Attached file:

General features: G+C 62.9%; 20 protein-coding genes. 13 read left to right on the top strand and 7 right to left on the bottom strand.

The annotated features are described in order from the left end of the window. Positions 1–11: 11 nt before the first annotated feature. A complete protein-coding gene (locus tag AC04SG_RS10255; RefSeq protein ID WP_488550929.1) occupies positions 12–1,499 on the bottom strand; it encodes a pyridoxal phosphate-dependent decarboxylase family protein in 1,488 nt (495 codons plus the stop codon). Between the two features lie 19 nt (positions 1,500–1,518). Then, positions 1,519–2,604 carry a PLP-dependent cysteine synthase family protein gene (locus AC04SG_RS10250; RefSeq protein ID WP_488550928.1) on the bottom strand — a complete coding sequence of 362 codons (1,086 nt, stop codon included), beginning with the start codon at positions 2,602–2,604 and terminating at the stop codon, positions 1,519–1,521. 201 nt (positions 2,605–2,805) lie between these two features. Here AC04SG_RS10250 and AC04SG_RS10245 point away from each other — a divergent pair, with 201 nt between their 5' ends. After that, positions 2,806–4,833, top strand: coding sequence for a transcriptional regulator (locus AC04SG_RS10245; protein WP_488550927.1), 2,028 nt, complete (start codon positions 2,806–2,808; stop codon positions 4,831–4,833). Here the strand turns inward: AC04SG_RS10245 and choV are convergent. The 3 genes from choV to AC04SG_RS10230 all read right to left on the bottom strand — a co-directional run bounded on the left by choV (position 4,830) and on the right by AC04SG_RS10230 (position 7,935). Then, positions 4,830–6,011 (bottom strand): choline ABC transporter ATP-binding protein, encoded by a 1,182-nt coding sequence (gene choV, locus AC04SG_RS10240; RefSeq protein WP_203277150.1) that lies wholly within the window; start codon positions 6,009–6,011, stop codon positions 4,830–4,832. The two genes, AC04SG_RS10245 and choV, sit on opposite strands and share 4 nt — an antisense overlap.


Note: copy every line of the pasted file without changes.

General features: G+C 62.9%; 20 protein-coding genes. 13 read left to right on the top strand and 7 right to left on the bottom strand.

The annotated features are described in order from the left end of the window. Positions 1–11: 11 nt before the first annotated feature. A complete protein-coding gene (locus tag AC04SG_RS10255; RefSeq protein ID WP_488550929.1) occupies positions 12–1,499 on the bottom strand; it encodes a pyridoxal phosphate-dependent decarboxylase family protein in 1,488 nt (495 codons plus the stop codon). Between the two features lie 19 nt (positions 1,500–1,518). Then, positions 1,519–2,604 carry a PLP-dependent cysteine synthase family protein gene (locus AC04SG_RS10250; RefSeq protein ID WP_488550928.1) on the bottom strand — a complete coding sequence of 362 codons (1,086 nt, stop codon included), beginning with the start codon at positions 2,602–2,604 and terminating at the stop codon, positions 1,519–1,521. 201 nt (positions 2,605–2,805) lie between these two features. Here AC04SG_RS10250 and AC04SG_RS10245 point away from each other — a divergent pair, with 201 nt between their 5' ends. After that, positions 2,806–4,833, top strand: coding sequence for a transcriptional regulator (locus AC04SG_RS10245; protein WP_488550927.1), 2,028 nt, complete (start codon positions 2,806–2,808; stop codon positions 4,831–4,833). Here the strand turns inward: AC04SG_RS10245 and choV are convergent. The 3 genes from choV to AC04SG_RS10230 all read right to left on the bottom strand — a co-directional run bounded on the left by choV (position 4,830) and on the right by AC04SG_RS10230 (position 7,935). Then, positions 4,830–6,011 (bottom strand): choline ABC transporter ATP-binding protein, encoded by a 1,182-nt coding sequence (gene choV, locus AC04SG_RS10240; RefSeq protein WP_203277150.1) that lies wholly within the window; start codon positions 6,009–6,011, stop codon positions 4,830–4,832. The two genes, AC04SG_RS10245 and choV, sit on opposite strands and share 4 nt — an antisense overlap.